In Sherwood Anderson’s Poor White, Hugh McVey’s life stands as an allegory for a young, war-shocked nation struggling to ride a massive wave of industrialization. Born near the end of the American Civil War, McVey is at the peak of his inventing career in the late 1890’s and early twentieth century. Celebrations of technology were common in those years, as for example when Henry Adams philosophizes about the Gallery of Machines in “The Dynamo and the Virgin” chapter of The Education of Henry Adams (1907). During the late nineteenth century, factory smokestacks could be seen across the Midwest as industrialism came to small towns. By the end of Poor White, Bidwell is an industrial town with factories surrounded by fields of cheap housing. New workers (strangers and recent immigrants) have flooded the town. The tide of industrialization has moved forward.
As Bidwell grows, individuals must shed their preindustrial ways of life and adapt to new roles in society. Hugh, the daydreamer, becomes an inventor; Tom Butterworth, the gentleman farmer, becomes an investor; and young farmhands from across the county become millworkers. Even mentally disabled Allie Mulberry, a woodworker, builds models of McVey’s inventions. Individuals who do not adapt cannot survive. Joe Wainsworth, the local harness maker, who refuses to sell or repair factory-made harnesses, becomes an example when his assistant, Jim Gibson, pushes him around, takes control of the business, and hangs eighteen manufactured harnesses on the shop wall. Joe reacts like an animal struggling to delay his extinction. Pushed to the breaking point by Jim’s bragging, he slits his assistant’s throat and shreds the new harnesses into a pile on the shop floor.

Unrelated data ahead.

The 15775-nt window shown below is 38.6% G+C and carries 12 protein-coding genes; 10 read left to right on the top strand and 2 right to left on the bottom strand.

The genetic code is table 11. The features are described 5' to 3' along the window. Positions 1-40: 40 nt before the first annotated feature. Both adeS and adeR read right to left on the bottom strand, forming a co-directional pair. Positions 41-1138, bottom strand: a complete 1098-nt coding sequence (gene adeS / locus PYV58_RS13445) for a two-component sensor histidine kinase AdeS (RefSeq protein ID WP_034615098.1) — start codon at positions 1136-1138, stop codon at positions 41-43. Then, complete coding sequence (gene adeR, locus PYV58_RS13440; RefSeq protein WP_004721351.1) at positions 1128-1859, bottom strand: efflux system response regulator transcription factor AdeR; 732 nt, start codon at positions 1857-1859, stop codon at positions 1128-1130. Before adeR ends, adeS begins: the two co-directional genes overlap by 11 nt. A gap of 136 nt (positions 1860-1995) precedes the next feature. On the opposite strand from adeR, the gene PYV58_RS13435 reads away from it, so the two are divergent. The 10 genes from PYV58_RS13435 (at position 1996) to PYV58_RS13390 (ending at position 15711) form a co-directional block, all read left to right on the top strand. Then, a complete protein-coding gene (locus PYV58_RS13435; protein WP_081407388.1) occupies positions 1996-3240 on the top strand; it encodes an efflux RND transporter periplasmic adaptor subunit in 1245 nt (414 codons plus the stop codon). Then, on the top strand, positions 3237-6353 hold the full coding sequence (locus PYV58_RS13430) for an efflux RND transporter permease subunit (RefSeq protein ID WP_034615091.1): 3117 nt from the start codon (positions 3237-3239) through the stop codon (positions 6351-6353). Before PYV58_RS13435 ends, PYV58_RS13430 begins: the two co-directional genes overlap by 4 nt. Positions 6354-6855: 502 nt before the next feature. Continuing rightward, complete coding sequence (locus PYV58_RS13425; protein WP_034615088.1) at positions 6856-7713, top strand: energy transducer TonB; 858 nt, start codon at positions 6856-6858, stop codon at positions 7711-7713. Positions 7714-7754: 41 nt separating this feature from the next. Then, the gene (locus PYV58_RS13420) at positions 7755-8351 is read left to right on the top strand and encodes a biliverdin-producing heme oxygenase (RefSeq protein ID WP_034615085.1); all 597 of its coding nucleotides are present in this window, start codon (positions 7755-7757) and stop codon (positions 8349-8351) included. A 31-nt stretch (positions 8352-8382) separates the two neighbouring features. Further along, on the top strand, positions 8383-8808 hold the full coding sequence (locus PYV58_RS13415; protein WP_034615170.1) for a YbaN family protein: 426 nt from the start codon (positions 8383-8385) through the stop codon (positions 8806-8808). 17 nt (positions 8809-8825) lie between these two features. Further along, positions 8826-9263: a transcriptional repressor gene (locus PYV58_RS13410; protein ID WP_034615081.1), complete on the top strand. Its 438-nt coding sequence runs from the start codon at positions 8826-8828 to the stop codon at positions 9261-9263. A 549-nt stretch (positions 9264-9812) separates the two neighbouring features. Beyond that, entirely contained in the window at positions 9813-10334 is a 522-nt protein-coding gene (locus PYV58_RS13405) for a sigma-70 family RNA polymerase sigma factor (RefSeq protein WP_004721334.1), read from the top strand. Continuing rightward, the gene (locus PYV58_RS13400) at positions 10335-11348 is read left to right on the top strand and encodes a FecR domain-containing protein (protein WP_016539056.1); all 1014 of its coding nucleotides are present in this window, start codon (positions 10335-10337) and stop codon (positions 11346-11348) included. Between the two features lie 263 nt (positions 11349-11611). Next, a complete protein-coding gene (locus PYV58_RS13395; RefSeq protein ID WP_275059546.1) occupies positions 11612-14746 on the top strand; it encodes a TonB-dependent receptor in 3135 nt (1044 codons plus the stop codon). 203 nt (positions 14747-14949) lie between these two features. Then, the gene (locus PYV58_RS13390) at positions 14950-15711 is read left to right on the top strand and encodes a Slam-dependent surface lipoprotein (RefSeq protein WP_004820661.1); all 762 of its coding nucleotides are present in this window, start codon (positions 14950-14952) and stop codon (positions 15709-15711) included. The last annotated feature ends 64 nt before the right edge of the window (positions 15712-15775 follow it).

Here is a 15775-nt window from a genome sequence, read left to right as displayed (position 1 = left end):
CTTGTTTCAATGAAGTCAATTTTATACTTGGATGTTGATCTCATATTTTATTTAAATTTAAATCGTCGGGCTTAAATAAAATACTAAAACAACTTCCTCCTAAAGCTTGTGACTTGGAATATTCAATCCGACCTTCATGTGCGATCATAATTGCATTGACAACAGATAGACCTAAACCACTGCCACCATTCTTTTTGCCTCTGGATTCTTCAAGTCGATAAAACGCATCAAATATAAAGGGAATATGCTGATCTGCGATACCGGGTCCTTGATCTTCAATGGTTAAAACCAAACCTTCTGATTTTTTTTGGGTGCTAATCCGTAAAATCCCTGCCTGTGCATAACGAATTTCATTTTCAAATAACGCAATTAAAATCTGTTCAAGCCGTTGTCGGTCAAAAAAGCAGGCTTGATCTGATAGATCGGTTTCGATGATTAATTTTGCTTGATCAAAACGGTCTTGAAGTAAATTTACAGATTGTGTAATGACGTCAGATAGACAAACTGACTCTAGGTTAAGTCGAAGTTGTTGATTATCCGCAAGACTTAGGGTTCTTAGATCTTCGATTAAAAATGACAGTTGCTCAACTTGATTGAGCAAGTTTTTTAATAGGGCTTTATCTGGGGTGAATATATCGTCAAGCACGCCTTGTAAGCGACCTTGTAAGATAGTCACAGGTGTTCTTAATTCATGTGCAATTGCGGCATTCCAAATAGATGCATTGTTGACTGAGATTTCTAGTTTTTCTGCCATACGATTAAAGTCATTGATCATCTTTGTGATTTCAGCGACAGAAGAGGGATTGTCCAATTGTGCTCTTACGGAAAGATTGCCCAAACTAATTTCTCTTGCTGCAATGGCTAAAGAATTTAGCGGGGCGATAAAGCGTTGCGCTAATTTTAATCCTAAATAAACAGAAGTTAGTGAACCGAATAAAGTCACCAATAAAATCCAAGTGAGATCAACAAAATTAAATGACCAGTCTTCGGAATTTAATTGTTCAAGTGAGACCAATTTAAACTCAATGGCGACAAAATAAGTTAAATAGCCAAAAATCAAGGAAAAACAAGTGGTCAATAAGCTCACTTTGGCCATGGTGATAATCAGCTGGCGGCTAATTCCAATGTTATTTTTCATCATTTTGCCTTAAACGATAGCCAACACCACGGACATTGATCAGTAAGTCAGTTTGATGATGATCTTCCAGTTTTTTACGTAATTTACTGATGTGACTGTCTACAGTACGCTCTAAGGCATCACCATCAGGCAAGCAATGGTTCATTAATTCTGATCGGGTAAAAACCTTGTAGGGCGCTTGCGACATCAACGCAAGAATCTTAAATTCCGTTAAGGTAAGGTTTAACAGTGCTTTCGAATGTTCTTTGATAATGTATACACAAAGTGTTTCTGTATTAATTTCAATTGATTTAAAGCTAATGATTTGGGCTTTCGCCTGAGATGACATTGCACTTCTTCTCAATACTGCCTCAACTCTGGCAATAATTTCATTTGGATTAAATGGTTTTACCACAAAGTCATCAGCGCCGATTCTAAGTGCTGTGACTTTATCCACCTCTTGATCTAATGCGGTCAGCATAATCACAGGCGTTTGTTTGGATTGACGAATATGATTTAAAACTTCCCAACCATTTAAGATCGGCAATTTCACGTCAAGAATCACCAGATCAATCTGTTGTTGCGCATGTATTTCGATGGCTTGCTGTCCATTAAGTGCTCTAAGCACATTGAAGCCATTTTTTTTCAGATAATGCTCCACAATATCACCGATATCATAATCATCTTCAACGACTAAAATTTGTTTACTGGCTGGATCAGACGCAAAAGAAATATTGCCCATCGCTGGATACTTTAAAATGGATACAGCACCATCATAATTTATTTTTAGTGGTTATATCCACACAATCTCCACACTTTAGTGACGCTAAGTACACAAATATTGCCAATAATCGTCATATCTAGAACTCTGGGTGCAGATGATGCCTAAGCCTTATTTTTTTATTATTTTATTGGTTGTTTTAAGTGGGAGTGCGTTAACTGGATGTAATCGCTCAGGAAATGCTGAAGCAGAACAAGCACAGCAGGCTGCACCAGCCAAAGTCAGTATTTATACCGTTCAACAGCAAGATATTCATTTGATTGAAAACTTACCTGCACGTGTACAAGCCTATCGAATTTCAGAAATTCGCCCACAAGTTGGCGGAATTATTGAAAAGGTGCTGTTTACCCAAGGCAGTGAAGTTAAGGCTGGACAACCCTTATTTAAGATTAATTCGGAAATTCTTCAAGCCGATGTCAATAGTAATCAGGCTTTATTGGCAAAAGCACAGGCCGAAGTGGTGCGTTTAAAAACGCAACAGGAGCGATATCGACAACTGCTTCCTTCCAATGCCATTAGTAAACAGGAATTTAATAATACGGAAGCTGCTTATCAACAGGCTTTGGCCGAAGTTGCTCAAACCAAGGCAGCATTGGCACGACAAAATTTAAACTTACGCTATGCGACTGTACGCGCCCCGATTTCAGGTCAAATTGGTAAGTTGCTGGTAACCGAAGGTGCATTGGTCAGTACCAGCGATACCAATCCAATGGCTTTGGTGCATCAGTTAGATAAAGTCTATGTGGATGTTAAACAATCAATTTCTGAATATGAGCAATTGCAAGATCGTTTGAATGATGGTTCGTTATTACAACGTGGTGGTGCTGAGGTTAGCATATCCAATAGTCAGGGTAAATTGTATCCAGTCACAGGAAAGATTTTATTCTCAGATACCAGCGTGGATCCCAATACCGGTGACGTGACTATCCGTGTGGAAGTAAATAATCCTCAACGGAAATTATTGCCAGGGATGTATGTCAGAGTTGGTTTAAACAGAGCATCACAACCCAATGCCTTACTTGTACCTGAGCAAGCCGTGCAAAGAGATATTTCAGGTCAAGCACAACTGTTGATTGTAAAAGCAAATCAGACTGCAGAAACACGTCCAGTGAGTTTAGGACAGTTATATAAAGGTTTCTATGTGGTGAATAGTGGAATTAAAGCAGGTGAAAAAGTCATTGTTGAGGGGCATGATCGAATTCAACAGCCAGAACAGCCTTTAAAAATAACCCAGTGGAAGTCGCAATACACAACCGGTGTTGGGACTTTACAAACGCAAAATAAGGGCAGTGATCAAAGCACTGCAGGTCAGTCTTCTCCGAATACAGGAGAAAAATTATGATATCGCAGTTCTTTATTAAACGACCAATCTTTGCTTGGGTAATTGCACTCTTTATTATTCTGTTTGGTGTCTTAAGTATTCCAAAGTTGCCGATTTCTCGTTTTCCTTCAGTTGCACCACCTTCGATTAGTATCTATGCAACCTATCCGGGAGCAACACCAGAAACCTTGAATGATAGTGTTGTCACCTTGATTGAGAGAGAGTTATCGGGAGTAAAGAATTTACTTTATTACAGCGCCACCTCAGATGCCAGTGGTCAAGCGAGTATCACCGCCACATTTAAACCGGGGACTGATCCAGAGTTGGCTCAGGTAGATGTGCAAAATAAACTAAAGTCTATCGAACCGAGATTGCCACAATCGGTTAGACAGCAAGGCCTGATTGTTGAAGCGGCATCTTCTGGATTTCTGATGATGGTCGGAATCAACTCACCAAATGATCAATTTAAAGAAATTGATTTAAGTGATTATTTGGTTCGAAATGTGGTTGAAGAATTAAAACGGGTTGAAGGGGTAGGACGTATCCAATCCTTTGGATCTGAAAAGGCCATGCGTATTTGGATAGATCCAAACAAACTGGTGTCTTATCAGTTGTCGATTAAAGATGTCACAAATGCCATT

Growth of industry in the Midwest was not an abstract phenomenon for Anderson, who in 1906 served as president (in title only) of United Factories Company, a mail-order business in Cleveland, Ohio. He was fired after only one year when the company lost thousands of dollars in a lawsuit involving faulty incubators. The machines had been contracted for sale before the manufacturer knew whether they would work. A similar situation happens in Poor White when Steve and Tom conspire to market one of Hugh’s pieces of farm machinery that they suspect will never work. In 1907,...
(The entire section is 960 words.)